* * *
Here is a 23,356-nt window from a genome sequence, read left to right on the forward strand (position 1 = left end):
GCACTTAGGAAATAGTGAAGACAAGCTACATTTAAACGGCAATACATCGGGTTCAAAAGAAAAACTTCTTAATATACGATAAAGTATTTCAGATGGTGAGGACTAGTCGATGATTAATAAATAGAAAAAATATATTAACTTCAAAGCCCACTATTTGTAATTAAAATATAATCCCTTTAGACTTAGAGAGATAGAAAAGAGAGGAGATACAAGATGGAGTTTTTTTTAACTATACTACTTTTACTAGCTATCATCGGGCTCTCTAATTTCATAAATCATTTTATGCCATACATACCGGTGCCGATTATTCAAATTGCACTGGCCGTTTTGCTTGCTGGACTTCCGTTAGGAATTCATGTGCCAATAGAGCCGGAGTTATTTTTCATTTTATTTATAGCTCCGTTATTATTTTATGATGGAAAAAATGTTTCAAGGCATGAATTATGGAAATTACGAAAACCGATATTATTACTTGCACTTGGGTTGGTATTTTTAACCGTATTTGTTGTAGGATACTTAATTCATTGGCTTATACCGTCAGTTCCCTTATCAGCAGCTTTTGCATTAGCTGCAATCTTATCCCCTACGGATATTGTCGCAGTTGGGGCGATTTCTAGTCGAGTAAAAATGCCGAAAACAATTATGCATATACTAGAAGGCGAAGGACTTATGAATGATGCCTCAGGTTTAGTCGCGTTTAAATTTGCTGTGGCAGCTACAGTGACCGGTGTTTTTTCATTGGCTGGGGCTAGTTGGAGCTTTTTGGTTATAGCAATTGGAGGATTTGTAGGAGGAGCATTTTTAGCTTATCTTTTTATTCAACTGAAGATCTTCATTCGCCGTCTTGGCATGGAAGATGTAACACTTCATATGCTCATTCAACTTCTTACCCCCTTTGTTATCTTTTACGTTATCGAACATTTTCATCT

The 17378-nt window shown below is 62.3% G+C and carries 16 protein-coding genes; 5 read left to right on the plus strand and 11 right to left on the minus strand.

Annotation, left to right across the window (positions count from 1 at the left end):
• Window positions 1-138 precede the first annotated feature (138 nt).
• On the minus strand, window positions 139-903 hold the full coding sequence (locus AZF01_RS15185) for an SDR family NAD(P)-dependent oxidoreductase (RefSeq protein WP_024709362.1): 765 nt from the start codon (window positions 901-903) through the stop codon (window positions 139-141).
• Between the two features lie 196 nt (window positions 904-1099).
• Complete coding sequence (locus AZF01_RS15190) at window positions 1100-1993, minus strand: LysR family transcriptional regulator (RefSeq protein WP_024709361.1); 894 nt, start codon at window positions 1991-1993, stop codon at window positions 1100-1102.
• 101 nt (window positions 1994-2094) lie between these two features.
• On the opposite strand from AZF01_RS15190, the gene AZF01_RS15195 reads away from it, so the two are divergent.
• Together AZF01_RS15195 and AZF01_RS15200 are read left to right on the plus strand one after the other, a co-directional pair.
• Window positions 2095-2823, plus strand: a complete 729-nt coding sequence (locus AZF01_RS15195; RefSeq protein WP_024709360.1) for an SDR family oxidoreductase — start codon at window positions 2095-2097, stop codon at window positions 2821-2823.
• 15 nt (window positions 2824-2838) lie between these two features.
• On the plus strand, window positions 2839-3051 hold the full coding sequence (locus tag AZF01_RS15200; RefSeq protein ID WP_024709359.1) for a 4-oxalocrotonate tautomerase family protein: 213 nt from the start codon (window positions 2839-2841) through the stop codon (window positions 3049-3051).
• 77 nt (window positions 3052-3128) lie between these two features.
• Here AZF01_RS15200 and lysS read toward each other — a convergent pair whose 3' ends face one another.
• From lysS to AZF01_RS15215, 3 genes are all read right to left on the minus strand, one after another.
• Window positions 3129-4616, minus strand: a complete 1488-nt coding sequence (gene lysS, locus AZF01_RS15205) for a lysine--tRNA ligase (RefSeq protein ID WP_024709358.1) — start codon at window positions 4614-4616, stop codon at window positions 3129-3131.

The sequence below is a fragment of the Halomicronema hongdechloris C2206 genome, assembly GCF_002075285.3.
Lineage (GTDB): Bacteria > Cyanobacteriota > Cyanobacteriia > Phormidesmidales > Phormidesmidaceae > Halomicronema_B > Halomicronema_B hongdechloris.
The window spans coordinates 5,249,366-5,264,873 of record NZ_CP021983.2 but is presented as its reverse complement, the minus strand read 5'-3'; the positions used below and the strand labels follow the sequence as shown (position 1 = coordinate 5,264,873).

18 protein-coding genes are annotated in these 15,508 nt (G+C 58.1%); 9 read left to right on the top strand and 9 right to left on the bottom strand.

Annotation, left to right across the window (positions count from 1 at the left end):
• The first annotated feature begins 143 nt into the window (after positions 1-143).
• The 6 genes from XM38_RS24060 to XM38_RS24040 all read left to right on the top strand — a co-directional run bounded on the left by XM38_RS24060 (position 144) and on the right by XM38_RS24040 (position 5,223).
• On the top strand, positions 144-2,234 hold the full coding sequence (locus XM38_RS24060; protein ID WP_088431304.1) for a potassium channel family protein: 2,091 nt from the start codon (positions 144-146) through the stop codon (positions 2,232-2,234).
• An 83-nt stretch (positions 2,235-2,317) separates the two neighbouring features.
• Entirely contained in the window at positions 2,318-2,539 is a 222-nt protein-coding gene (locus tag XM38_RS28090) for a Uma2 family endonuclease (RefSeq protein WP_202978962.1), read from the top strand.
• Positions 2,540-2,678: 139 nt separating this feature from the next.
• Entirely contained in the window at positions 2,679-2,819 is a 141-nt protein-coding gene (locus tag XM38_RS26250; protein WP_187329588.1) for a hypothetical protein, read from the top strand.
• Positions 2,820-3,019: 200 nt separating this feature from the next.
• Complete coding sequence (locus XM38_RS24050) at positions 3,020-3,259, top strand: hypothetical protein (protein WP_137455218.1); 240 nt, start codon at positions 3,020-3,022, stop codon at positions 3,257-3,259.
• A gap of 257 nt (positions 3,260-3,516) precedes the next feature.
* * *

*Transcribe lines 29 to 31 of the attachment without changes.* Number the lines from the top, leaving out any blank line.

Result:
• Positions 2,540-2,678: 139 nt separating this feature from the next.
• Entirely contained in the window at positions 2,679-2,819 is a 141-nt protein-coding gene (locus tag XM38_RS26250; protein WP_187329588.1) for a hypothetical protein, read from the top strand.
• Positions 2,820-3,019: 200 nt separating this feature from the next.